Get energetic on saving energy
The Hamilton Spectator: Peter Love - May 09, 2008
Energy conservation has real value in Ontario. It helps us to reduce our energy consumption when demand is at its highest, but that's only part of the equation. Today, Ontarians see conservation as a regular and responsible part of everyday life. Together, we're creating a culture of conservation.
When we work collaboratively, many small steps can have a large impact. The international Earth Hour campaign, held just a few weeks ago, is a great example. Communities around the world united for a common cause -- to reduce consumption by increasing awareness. Whether they played charades in the dark or attended candlelight concerts, people joined together to help each other and the planet. Now it's time to turn that moment into momentum for the benefit of Ontarians.
Ontario's first Energy Conservation Week, May 25 to 31, is a prime opportunity to do just that. Initiated by the Ontario Power Authority (OPA), Ontario Ministry of Energy, Independent Electricity System Operator and the Electricity Distributors Association, the goal of this week-long campaign is to encourage grassroots participation.
Each day of the week has its own theme. It starts with Blue Jays Conservation Awareness Day on May 25 and builds toward Count Every Kilowatt Day on May 29. Other days include Electricity Impact Monday (May 26), Tieless Tuesday (May 27) and Save the Watt Wednesday (May 28). Of course there's no obligation to follow this formula -- we're aiming to provide people and communities across Ontario with the inspiration and ideas to create their own events.
We hope to see local events across the province highlighting ways to conserve electricity at the office and at home. There are lots of ways to do it. Raise your thermostat a few degrees in summer to cut down on air conditioning, wait until after 8 p.m. to run electrical appliances, and turn off your lights when they're not needed. We also hope you'll tell us what you're doing. A new website, energyconservationweek.ca, is the place to share ideas and tips, events and testimonials from one part of this vast province to the other.
Energy Conservation Week is set to join a constellation of awareness-building efforts, and tangible conservation measures, being embraced across Ontario. However, even considering these initiatives, we still have a long way to go to reach our targets.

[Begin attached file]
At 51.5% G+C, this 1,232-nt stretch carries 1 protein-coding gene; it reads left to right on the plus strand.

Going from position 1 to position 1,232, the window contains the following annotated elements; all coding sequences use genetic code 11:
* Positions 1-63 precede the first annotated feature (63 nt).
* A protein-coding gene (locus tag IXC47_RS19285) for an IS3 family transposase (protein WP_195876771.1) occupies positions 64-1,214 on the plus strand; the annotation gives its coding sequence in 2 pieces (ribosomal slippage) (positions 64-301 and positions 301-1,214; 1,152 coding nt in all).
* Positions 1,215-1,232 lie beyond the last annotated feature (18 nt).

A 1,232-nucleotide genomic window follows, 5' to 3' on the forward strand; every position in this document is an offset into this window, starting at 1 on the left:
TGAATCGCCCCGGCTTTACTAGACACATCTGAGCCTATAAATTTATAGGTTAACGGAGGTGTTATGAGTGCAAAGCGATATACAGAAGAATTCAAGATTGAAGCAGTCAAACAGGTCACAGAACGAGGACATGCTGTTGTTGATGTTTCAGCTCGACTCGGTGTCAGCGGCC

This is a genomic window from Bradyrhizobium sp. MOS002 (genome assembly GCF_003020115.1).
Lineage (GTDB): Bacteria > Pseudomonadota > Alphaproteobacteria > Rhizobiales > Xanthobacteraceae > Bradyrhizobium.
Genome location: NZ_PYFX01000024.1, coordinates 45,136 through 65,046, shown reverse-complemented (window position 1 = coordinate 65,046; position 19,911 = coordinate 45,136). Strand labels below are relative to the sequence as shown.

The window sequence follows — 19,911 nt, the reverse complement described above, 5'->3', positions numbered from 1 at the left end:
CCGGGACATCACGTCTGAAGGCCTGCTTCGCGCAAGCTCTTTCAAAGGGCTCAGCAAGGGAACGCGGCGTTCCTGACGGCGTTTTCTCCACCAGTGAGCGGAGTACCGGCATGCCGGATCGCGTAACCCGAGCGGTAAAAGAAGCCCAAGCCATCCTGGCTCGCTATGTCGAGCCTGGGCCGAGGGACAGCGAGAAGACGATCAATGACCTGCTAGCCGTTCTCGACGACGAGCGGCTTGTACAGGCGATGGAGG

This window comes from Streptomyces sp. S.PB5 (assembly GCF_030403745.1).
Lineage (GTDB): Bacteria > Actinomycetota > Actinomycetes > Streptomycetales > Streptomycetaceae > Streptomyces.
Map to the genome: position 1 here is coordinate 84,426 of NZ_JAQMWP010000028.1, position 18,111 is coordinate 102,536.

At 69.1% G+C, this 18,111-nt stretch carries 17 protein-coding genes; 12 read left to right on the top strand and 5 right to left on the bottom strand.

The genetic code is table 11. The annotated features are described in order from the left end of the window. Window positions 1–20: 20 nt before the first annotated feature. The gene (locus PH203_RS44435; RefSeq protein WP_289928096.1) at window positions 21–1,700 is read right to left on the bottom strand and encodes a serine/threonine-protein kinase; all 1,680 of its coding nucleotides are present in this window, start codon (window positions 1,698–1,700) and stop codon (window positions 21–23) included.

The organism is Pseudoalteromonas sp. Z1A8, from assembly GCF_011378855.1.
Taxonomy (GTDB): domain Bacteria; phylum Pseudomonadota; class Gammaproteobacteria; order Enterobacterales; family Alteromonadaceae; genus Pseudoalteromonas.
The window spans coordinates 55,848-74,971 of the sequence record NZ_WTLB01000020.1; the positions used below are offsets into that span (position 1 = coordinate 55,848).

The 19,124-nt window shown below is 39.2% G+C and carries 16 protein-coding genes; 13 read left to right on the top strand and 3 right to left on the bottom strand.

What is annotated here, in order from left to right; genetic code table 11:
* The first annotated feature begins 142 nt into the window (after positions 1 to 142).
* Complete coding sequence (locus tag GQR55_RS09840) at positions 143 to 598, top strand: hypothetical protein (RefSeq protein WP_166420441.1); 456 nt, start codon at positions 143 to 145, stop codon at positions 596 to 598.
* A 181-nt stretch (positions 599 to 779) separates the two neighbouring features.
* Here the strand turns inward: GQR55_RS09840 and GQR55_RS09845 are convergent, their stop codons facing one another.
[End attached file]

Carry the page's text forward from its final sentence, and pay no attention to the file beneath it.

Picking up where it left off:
With the filing of the Integrated Power System Plan by the Ontario Power Authority last August, the need for energy conservation was firmly established -- it is the foundation on which everything else relies. The plan sets ambitious conservation goals that will drive the energy agenda in this province for the next 20 years.
Consider this: Ontario must reduce its electricity demand at peak periods by 1,350 megawatts by 2010, and by 6,300 megawatts by 2025. This means a reduction of electricity demand within two years that is roughly equivalent of the total generation capacity of B.C. and Alberta combined.
The 2025 target is the equivalent of taking one in five electricity consumers in Ontario off the grid. This challenge cannot be underestimated.
However, the good news is that our achievement of these goals will reap benefits for Ontario's economy in the short- and long-term. In an era of rising energy costs, households will save money. Businesses, by reducing their costs, will become more competitive. In a North American and global marketplace that is increasingly favouring companies that are environmentally responsible, Ontario-based enterprises will be seen as "suppliers of choice." Reducing electricity demand is sound public policy.
This is how Energy Conservation Week can contribute. It will encourage people to think about conserving energy, to believe that they can make a difference when they conserve, and to take action on conservation so that all Ontarians benefit. Energy Conservation Week is a start -- because it helps make conservation visible -- but it's not an end unto itself.
If Ontario is going to reach its energy savings goals, we need to make conservation a habit during the remaining 51 weeks of the year. New generation and transmission capacity will be needed, but it is expensive to build and very time-consuming to bring online. By comparison, conservation is less costly and faster to implement. It offers distinct advantages for the environment, for the economy and employment.
With Energy Conservation Week soon upon us, it is time to take part and take action. You can begin to take action by visiting the website and sharing what you'll be doing during the week of May 25 to 31, before or even after the week is over.
We can each contribute to tangible and important savings available through conservation, and that collective action is the real power of conservation.
Peter Love is Ontario's chief energy conservation officer.